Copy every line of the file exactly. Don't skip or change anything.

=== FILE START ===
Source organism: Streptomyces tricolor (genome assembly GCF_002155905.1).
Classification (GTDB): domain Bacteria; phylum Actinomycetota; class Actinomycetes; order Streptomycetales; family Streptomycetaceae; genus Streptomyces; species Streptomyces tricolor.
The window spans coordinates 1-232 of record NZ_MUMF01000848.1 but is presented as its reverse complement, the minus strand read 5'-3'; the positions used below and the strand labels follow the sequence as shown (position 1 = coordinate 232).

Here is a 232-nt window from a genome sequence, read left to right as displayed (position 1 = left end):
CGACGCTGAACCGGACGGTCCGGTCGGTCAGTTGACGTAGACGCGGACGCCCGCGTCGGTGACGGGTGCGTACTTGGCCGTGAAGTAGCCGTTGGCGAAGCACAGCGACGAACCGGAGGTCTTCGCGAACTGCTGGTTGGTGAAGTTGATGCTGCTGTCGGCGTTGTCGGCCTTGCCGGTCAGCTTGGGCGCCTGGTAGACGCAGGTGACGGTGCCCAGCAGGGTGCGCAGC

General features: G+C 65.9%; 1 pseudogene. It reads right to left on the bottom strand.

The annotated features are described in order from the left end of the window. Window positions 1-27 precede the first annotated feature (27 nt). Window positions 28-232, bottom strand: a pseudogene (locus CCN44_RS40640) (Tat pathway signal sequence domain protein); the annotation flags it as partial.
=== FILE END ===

Source organism: Streptomyces tricolor (genome assembly GCF_002155905.1).
Classification (GTDB): domain Bacteria; phylum Actinomycetota; class Actinomycetes; order Streptomycetales; family Streptomycetaceae; genus Streptomyces; species Streptomyces tricolor.
The window spans coordinates 1-232 of record NZ_MUMF01000848.1 but is presented as its reverse complement, the minus strand read 5'-3'; the positions used below and the strand labels follow the sequence as shown (position 1 = coordinate 232).

Here is a 232-nt window from a genome sequence, read left to right as displayed (position 1 = left end):
CGACGCTGAACCGGACGGTCCGGTCGGTCAGTTGACGTAGACGCGGACGCCCGCGTCGGTGACGGGTGCGTACTTGGCCGTGAAGTAGCCGTTGGCGAAGCACAGCGACGAACCGGAGGTCTTCGCGAACTGCTGGTTGGTGAAGTTGATGCTGCTGTCGGCGTTGTCGGCCTTGCCGGTCAGCTTGGGCGCCTGGTAGACGCAGGTGACGGTGCCCAGCAGGGTGCGCAGC

General features: G+C 65.9%; 1 pseudogene. It reads right to left on the bottom strand.

The annotated features are described in order from the left end of the window. Window positions 1-27 precede the first annotated feature (27 nt). Window positions 28-232, bottom strand: a pseudogene (locus CCN44_RS40640) (Tat pathway signal sequence domain protein); the annotation flags it as partial.